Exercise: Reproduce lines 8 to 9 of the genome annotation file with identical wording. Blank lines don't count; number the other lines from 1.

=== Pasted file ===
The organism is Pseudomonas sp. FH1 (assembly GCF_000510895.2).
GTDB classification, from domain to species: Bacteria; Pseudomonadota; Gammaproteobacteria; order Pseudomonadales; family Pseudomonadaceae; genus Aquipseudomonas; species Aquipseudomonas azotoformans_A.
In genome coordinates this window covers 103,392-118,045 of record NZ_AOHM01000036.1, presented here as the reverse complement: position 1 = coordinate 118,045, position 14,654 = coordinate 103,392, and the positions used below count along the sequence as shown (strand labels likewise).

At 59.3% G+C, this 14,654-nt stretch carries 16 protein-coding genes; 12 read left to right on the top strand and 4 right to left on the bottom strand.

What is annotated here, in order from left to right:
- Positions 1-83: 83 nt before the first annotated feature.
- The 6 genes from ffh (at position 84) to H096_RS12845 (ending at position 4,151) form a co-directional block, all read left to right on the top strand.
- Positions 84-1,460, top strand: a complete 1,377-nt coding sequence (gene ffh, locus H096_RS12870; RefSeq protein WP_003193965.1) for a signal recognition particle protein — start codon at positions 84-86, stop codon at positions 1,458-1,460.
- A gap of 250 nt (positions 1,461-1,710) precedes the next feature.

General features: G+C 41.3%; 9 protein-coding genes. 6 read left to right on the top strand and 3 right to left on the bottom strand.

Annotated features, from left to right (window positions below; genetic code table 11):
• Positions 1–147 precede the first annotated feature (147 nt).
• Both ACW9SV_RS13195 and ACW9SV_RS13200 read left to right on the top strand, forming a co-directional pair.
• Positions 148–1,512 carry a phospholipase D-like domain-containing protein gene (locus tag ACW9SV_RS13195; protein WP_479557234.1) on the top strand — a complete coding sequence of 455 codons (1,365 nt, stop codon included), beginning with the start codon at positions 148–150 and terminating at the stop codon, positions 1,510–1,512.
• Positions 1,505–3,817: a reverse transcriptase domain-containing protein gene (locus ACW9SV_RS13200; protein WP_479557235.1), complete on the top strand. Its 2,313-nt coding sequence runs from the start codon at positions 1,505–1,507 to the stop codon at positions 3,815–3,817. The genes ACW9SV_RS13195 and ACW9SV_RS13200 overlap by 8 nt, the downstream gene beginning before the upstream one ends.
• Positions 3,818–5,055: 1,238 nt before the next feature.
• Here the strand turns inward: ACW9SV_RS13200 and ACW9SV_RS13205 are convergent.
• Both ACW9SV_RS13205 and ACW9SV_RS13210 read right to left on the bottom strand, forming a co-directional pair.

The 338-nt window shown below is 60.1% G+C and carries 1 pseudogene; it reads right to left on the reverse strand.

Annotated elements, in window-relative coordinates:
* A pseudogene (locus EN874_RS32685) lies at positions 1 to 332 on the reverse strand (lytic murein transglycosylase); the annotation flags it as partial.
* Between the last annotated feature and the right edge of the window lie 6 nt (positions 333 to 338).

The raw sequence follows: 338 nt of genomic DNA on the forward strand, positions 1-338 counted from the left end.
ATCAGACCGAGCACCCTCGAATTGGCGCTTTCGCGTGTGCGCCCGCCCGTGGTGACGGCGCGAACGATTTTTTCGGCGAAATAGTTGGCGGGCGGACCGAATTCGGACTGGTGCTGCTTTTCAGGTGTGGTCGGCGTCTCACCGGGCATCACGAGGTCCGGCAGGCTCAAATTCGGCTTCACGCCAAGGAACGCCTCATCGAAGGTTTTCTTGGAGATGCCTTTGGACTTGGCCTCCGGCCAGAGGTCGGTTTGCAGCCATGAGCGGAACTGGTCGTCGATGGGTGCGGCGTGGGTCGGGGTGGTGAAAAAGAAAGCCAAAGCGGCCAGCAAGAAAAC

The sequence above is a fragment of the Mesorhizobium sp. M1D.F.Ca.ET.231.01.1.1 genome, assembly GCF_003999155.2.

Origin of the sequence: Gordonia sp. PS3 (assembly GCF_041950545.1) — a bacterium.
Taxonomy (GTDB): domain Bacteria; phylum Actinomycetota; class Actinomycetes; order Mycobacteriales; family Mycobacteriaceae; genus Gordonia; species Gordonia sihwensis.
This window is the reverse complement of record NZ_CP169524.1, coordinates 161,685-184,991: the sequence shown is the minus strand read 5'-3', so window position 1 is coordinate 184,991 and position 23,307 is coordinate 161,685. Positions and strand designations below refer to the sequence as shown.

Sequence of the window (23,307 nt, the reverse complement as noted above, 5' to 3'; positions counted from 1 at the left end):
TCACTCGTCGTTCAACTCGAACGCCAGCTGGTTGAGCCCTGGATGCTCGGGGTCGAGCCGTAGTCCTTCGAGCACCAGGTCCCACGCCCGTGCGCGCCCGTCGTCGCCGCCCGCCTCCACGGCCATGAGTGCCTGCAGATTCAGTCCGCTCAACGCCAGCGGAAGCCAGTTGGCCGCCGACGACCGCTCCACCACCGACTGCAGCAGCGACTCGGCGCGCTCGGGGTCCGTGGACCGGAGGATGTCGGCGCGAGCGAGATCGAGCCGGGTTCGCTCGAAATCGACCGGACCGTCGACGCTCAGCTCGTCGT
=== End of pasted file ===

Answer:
- Positions 84-1,460, top strand: a complete 1,377-nt coding sequence (gene ffh, locus H096_RS12870; RefSeq protein WP_003193965.1) for a signal recognition particle protein — start codon at positions 84-86, stop codon at positions 1,458-1,460.
- A gap of 250 nt (positions 1,461-1,710) precedes the next feature.